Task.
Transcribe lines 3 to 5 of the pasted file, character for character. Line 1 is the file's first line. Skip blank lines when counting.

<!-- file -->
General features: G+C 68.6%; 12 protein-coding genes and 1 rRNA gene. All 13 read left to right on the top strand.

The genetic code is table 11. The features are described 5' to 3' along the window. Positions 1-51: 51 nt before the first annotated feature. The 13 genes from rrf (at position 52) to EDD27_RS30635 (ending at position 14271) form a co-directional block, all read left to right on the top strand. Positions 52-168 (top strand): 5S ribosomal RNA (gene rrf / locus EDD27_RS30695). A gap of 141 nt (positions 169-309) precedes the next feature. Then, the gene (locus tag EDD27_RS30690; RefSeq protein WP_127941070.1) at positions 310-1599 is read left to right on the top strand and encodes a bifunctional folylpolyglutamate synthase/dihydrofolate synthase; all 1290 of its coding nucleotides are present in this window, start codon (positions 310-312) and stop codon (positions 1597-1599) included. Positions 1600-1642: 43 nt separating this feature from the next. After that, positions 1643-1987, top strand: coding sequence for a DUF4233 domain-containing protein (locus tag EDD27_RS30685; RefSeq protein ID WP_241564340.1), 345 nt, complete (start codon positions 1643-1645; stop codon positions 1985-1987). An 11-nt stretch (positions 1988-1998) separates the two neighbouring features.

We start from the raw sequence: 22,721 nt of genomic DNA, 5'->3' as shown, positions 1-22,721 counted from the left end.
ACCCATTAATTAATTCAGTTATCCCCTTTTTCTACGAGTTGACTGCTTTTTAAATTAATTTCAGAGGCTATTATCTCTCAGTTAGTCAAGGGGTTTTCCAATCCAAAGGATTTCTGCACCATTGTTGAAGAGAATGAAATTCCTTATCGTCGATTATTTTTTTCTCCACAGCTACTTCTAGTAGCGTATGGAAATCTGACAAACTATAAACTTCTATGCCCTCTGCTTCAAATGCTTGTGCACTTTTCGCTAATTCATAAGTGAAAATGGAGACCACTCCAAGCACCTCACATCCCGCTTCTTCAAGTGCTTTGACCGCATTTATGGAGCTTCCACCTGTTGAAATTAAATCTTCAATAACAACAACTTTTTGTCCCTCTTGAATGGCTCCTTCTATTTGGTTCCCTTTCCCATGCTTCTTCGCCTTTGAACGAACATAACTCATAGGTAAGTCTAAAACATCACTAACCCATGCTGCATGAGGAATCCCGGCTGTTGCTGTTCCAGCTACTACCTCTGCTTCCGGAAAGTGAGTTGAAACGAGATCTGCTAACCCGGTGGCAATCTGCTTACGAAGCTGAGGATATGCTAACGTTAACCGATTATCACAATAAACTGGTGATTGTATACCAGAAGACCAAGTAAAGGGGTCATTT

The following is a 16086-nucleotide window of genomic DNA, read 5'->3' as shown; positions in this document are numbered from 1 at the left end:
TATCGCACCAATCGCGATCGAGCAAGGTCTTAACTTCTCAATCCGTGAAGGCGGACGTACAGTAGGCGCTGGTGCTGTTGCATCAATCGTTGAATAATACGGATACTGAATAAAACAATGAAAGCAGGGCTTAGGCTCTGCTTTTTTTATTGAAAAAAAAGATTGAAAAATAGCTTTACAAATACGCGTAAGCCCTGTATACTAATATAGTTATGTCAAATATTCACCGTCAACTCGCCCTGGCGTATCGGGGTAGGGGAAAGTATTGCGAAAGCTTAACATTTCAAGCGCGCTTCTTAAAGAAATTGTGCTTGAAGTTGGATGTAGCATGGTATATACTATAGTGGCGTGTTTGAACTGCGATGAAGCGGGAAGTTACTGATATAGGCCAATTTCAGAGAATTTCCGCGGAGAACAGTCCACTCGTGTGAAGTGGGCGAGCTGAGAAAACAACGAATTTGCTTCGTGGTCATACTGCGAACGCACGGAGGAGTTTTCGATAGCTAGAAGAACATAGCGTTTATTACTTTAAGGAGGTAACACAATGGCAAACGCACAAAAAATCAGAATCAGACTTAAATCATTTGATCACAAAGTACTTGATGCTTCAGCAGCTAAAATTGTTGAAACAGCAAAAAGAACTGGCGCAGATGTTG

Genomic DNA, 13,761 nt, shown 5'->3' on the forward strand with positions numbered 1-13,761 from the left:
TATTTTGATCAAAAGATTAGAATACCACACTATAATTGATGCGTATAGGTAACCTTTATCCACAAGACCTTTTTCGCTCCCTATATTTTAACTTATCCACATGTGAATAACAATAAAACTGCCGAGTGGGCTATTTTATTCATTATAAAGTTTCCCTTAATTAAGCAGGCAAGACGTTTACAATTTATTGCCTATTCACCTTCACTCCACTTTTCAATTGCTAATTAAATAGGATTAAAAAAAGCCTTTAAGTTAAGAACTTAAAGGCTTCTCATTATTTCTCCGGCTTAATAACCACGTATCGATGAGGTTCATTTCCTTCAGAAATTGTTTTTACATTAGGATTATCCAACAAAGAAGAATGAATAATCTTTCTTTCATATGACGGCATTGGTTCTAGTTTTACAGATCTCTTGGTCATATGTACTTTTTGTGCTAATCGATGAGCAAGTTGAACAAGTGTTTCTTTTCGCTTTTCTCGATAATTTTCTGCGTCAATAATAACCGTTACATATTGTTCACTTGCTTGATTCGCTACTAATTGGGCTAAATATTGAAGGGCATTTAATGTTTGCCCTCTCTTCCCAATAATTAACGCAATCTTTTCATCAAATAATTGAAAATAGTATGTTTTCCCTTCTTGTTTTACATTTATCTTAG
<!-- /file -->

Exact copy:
We start from the raw sequence: 22,721 nt of genomic DNA, 5'->3' as shown, positions 1-22,721 counted from the left end.
ACCCATTAATTAATTCAGTTATCCCCTTTTTCTACGAGTTGACTGCTTTTTAAATTAATTTCAGAGGCTATTATCTCTCAGTTAGTCAAGGGGTTTTCCAATCCAAAGGATTTCTGCACCATTGTTGAAGAGAATGAAATTCCTTATCGTCGATTATTTTTTTCTCCACAGCTACTTCTAGTAGCGTATGGAAATCTGACAAACTATAAACTTCTATGCCCTCTGCTTCAAATGCTTGTGCACTTTTCGCTAATTCATAAGTGAAAATGGAGACCACTCCAAGCACCTCACATCCCGCTTCTTCAAGTGCTTTGACCGCATTTATGGAGCTTCCACCTGTTGAAATTAAATCTTCAATAACAACAACTTTTTGTCCCTCTTGAATGGCTCCTTCTATTTGGTTCCCTTTCCCATGCTTCTTCGCCTTTGAACGAACATAACTCATAGGTAAGTCTAAAACATCACTAACCCATGCTGCATGAGGAATCCCGGCTGTTGCTGTTCCAGCTACTACCTCTGCTTCCGGAAAGTGAGTTGAAACGAGATCTGCTAACCCGGTGGCAATCTGCTTACGAAGCTGAGGATATGCTAACGTTAACCGATTATCACAATAAACTGGTGATTGTATACCAGAAGACCAAGTAAAGGGGTCATTT

The following is a 16086-nucleotide window of genomic DNA, read 5'->3' as shown; positions in this document are numbered from 1 at the left end: